The anime inspires bold, edgy looks with a nod to the punk and emo style worn by Keith Flint and the Bromley-Contingent.
Many hair trends have emerged this year. The shullet was first. The shullet is a mix of the 90s shag with the more difficult 80s mullet. Next came the wolf cut, which was a long, choppy style with layers and heavy fringe. But now there is a bold new trend: hair horns.
It’s exactly what it sounds like: Two slanted sprigs on each side of your head are styled with wax paste to make them look like pointy hair. They can be worn up or down depending on your mood.
This look is quickly gaining popularity. It has been viewed more than 64,000,000 times on TikTok. Confused magazine is calling it the latest beauty obsession. Famous hairstylists in the fashion industry like Eugene Souleiman and Guido Palau are sharing their versions on Instagram.
Luca Spinelli, a London stylist, says he does this cut at least twice a weeks. People are starting to embrace it. Some people prefer horns while others prefer cat ears. It all depends on each individual’s style, so you can adapt it to fit their needs.
Charlie Le Mindu, a celebrity hairdresser in New York, has been creating this look for some time. He says, “It’s totally a trend now.” It’s easy to do and has a unique edge. It’s a great tool.
It is thought that it is a continuation of the mullet which was popularized in salons all over the country after the lockdown. Jackson Acton, the owner of the Crab Salad salon south London, says that it is a square haircut with spiking sides.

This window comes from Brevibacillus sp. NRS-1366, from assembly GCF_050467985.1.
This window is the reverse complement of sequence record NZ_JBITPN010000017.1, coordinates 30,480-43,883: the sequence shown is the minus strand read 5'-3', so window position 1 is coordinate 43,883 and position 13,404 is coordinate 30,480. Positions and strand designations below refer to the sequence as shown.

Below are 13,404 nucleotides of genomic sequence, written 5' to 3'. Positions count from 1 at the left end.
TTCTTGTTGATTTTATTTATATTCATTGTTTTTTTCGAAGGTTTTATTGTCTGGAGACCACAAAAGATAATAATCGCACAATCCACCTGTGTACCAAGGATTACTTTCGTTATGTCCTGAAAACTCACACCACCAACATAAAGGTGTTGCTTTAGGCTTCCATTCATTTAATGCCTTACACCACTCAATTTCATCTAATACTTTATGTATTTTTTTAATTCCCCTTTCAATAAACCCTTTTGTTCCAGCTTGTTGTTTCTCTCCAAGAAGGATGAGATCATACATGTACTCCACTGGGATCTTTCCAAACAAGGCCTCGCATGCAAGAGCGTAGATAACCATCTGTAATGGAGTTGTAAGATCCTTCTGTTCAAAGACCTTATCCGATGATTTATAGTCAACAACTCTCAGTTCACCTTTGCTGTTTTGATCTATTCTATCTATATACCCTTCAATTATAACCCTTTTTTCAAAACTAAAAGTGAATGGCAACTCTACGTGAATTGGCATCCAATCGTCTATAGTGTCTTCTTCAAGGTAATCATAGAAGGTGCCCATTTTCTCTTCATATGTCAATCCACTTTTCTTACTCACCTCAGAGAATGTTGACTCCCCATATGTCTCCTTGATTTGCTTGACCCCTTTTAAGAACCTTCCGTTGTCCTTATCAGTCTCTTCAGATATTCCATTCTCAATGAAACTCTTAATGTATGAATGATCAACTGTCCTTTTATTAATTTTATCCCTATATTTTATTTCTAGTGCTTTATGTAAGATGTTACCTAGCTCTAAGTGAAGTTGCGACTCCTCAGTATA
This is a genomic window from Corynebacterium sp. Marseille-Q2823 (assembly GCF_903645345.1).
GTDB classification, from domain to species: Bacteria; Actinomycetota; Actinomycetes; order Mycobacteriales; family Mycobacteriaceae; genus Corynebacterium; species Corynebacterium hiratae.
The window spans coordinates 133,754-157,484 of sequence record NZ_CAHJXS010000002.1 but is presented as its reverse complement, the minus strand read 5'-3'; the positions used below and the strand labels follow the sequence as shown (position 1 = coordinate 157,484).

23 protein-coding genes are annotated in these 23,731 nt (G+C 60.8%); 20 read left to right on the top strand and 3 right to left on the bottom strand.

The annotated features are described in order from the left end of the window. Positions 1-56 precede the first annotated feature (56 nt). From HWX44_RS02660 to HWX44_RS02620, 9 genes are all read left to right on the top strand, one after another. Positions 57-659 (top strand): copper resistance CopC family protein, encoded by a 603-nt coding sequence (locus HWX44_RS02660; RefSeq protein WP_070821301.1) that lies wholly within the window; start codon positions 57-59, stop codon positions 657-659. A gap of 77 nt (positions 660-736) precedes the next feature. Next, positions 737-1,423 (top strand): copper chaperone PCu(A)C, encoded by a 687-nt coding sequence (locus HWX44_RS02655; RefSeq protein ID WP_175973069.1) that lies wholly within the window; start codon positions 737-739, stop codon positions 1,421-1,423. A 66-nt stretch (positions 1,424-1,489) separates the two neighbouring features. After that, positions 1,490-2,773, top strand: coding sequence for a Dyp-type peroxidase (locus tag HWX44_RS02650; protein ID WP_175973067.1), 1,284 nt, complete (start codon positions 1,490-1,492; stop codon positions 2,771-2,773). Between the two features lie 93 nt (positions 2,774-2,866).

Another explanation is that it’s a protest against traditional beauty and about creating an alien look. Miranda Remington, 24, bought her Dracula-inspired version six month ago. “It was a suggestion of my hairdresser, as I have a lot of volume and my hair sticks out. So he gave me these hair horns. They go up when I go outside. It makes me feel more cat-like than a human being. It’s amazing.”
Dominic Johnson, a Queen Mary University of London reader in performance, visual culture and performance, sees the appeal of hairstyles and believes they have been more than just a fashion statement. He believes that looks can be interesting and that this is about “a fascination at the limit of what it means to be human”.
Caryn Franklin is a fashion commentator and professor at Kingston University. She suggests that the idea has been around for a while. She claims that hairdressers used extensions and high fringes in the 1980s to create “otherworldly looks.”
Kevin Ryan, celebrity hairdresser, agrees that the look is a classic. It has evolved from the punk-styled 70s Bromley Contingent hairstyles to the modern wave hairstyles in the 80s and the emo look of the 90s. The latest version has a video-game and anime flavor.”
Is it really too strange for the high street? Spinelli believes so. It can be mainstream because it is versatile and you can choose when to take your horns out. This is for those who love to experiment with different looks, but it doesn’t necessarily have to be strong. It doesn’t have to be boring.
However, there is an age limit. Most people who choose this style are in their 20s or 30s.
Souleiman believes that although hair trends are changing quickly and it is definitely a statement about gender-fluidity, this is not something everyone can do yet. It’s a popular look, but it requires a strong personality and a certain attitude to wear it.
Acton believes it’s not for everyone. It’s bold. He says that you have to look really professional. Imagine that you are wearing a suit.